You may have heard that Neon Genesis Evangelion, the groundbreaking 1995 anime series that is ostensibly about giant mech battles, but far deeper and more disturbing than that, is coming to Blu-ray for the first time in the US, UK and beyond. What you may not have heard: When that news was first announced almost two weeks ago, it was only for a limited edition of $275 Neon Genesis Evangelion‘s Ultimate Edition whose US edition of only 5,000 copies sold out in the blink of an eye.
Today, GKids corrects that with a standard five-disc edition that costs just $60 and will ship a month earlier than those $275 copies, technically making it the factual first official Blu-ray release in the United States when it arrives on November 9. And if you still regret not being able to get the 11-disc Ultimate Edition? Well, there’s also a new 11-disc Collectors Edition for $220 that you might like, shipping on December 8.
Both are available for pre-order today, and should feature the same 1080p remastered footage (with an aspect ratio of 1:33:1) and with DTS-HD MA 5.1 audio for both English and Japanese.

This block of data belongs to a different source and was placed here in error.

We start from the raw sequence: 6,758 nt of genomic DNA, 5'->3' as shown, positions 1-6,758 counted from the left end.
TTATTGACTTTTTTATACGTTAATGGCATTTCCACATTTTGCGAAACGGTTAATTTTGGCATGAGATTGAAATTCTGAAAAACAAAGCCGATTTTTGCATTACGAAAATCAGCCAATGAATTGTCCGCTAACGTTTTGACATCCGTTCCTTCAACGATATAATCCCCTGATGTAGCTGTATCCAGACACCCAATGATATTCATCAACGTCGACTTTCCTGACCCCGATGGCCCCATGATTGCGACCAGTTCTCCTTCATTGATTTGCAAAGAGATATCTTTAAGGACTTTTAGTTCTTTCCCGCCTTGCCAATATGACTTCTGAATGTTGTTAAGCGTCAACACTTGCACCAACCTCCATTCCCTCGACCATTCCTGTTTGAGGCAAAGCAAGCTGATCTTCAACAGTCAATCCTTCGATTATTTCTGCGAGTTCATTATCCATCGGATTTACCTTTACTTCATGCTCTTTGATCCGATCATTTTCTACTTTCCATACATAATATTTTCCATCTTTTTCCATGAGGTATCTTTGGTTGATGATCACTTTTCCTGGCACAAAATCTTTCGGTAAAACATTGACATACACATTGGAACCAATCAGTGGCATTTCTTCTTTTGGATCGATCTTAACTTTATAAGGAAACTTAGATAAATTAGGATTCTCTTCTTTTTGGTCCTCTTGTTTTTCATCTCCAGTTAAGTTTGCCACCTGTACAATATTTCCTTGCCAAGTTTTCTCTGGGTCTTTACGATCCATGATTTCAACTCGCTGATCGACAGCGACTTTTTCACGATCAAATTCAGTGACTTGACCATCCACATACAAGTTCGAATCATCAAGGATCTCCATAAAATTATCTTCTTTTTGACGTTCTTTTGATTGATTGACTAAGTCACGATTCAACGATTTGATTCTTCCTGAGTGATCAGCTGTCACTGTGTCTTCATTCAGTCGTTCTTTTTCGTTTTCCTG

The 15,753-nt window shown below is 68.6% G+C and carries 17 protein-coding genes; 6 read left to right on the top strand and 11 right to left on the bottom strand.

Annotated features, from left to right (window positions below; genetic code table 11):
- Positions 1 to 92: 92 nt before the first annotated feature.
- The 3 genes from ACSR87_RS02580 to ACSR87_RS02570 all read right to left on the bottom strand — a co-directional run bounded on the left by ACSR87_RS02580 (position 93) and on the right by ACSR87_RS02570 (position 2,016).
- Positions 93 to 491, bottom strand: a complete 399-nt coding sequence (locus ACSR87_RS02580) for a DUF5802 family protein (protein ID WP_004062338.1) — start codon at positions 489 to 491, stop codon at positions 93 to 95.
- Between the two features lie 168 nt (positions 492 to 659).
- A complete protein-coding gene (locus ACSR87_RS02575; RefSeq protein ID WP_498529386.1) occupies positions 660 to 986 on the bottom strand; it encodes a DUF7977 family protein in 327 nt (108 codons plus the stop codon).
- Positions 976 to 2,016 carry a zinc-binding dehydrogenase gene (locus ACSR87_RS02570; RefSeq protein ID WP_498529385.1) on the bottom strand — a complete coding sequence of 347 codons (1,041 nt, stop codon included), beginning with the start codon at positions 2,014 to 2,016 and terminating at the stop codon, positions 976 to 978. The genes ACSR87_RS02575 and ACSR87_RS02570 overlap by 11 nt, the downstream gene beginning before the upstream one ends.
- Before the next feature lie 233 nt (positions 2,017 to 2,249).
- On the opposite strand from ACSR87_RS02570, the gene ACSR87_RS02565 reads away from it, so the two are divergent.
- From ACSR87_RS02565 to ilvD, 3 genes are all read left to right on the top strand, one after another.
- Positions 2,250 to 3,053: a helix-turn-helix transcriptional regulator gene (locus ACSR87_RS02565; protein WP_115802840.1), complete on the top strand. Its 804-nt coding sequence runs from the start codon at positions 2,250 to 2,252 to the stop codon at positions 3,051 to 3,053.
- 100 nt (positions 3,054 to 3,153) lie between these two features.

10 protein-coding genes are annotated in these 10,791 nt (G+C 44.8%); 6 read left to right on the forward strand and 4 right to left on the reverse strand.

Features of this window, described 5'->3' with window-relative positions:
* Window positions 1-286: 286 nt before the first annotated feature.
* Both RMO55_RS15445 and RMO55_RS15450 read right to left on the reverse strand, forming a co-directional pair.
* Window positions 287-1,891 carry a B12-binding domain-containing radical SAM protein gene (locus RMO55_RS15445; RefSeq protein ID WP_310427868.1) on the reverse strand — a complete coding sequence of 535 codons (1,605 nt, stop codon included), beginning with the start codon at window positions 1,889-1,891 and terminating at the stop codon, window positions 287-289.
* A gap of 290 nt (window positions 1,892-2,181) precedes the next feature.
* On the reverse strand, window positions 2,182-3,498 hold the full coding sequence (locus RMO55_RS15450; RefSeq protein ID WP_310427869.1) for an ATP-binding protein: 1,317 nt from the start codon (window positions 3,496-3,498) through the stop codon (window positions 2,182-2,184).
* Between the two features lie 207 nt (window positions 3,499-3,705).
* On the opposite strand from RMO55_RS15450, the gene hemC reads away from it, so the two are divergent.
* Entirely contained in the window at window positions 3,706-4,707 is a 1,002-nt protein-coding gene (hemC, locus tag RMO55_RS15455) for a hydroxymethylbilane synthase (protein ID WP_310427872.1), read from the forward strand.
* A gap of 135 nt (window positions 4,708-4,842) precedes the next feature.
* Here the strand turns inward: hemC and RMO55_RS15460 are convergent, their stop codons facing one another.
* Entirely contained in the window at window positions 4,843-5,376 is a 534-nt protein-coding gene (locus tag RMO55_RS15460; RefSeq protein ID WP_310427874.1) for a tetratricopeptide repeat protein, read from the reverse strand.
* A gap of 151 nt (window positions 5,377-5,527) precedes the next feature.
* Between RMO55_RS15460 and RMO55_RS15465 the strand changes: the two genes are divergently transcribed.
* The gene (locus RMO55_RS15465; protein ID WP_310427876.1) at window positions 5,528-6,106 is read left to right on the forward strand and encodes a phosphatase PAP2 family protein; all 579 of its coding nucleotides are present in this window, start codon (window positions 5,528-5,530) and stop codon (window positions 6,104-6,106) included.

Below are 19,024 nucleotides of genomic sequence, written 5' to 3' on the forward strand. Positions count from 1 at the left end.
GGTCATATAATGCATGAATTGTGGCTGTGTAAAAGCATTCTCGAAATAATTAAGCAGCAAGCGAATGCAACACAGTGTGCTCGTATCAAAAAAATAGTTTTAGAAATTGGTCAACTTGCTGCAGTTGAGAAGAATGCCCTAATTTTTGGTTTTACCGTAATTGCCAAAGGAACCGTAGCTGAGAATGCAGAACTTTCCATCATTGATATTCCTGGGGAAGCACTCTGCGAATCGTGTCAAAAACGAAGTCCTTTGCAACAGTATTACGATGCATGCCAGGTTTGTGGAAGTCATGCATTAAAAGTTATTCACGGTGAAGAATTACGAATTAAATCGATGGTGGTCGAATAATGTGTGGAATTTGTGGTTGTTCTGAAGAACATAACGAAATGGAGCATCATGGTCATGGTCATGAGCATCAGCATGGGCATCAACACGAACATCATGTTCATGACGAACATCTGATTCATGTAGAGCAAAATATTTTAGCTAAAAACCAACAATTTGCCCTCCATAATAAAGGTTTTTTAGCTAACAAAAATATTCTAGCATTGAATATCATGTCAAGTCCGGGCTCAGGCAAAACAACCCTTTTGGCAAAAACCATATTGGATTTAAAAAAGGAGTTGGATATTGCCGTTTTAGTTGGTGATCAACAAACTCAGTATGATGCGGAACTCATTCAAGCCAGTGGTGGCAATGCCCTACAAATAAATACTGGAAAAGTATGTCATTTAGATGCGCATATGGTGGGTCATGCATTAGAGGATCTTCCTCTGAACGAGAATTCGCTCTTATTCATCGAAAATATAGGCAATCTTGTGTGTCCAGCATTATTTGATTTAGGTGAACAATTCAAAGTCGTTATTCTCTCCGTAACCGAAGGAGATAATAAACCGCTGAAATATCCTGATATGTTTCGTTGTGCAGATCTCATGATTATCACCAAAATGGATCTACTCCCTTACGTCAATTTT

Each edition includes the entire 26-episode original series, as well as: Evangelion: Death (true)² — which older fans may know as Death & Rebirth – and The End of Evangelion, as well as bonus features including “animatics, TV commercials, music videos and more.” The Collector’s Edition also comes with a full set of extra discs featuring the original classic English dub of the entire series, two additional hours of bonus features including the Japanese cast auditions, plus a 40-page book and 8 art cards.
The Collector’s Edition looks something like this:
That’s obviously not as lavish as the Ultimate Edition, whose included 156-page book is nearly four times the size and comes with nicer art and a NERV ID badge, but I think I’ll survive. (The UK version of it is not sold out at the time of writing, in case you’re interested.) Here’s the distribution of the Ultimate Edition:
Evangelion was one of the first shows that introduced me to anime, and some of the more disturbing moments are still alive in my head without rent. When the series and sequels finally arrived legally in the US via Netflix (where you can still watch them today), we called them “the perfect story for this moment in history.” And that was before the COVID-19 pandemic.